How do I close my limited company is a question we have been asked multiple times over recent months, and for a variety of reasons.
So maybe the first question to answer is why directors are considering closing their limited companies in the first place?
Here are just some of the reasons we have been given:
- “I’ve been told my IT Contract will now be inside IR35 and am thinking of taking a salaried job instead”
- “I set up another limited company to do something else, but now want to concentrate on my core business”
- “We’ve found a JV partner who we are going to work with instead of operating through our own limited company”
- “Things just haven’t taken off as we had hoped, so we are going to remain as a partnership for now”
- “Lockdown has knocked us for six – we have had to reduce the team and go back to working on our own”
- “The pandemic has put things into perspective and I don’t want the stress of running a company any more”
And many more…
From a tax efficiency point of view, we tend to suggest that you should be making around £40,000 of profit as a sole trader before it becomes more financially sensible for you to incorporate as a limited company. Yes, there are tax advantages with less profit than that, but the additional compliance and costs involved mean that the true level is a little higher. For more on the pros and cons of operating as a limited company versus as sole trader, see our guide to legal entities here.
Back to how to close your limited company, and what you have to consider…
First, ask yourself these questions:
Is your company trading or dormant?
If your company is dormant and has never traded, or at least has nothing currently going through it, then the answer is simple and you can apply for the company to be struck off as follows:
Pop on over to HMRCs website and download a DS01 form here.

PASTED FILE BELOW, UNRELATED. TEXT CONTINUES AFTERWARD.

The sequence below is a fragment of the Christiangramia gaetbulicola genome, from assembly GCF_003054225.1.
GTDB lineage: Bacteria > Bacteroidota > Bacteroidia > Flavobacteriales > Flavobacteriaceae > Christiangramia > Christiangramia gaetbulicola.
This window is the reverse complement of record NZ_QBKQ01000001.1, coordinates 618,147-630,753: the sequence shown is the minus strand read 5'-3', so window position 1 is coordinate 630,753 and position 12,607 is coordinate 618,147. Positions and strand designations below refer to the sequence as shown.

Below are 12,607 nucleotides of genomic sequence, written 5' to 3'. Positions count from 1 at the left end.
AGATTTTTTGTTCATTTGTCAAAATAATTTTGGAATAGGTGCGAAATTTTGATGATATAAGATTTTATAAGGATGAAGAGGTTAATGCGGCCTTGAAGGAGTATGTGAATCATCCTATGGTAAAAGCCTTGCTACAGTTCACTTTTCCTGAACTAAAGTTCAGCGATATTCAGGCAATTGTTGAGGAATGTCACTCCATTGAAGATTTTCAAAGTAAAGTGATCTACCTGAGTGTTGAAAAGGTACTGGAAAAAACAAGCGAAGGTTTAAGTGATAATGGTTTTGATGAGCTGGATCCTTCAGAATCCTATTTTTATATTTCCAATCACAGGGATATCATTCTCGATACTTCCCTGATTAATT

Or, even better, if you know your Companies House authentication code, you can complete the process online here
This is by far the simplest and cheapest method, and removes your company from the companies register.
If your company is trading, then the next question to ask is whether it is solvent or insolvent?
If your company is solvent – ie it has no debts, or is in a position where it is able to pay off any debts it has, then there is a bit of a check list of things you will need to do before you can apply for the company to be struck off. Here’s your starter for ten, but this list isn’t exhaustive and you should definitely seek professional advice when thinking about closing down a trading company.
- Decide the date by when you would like the company to be closed
- Ensure you have collected any monies owed to you – any old customer debt which can’t be collected should be written off
- Settle all outstanding debts – pay all supplier invoices, and remember to cancel any standing orders or direct debits you have set up.
- If your mobile phone is paid through your business account, do remember to transfer that payment if you are keeping your number and contract.
- Prepare your final company accounts, and calculate how much corporation tax is due
- Check whether there are any other tax liabilities outstanding, or repayments due to you from HMRC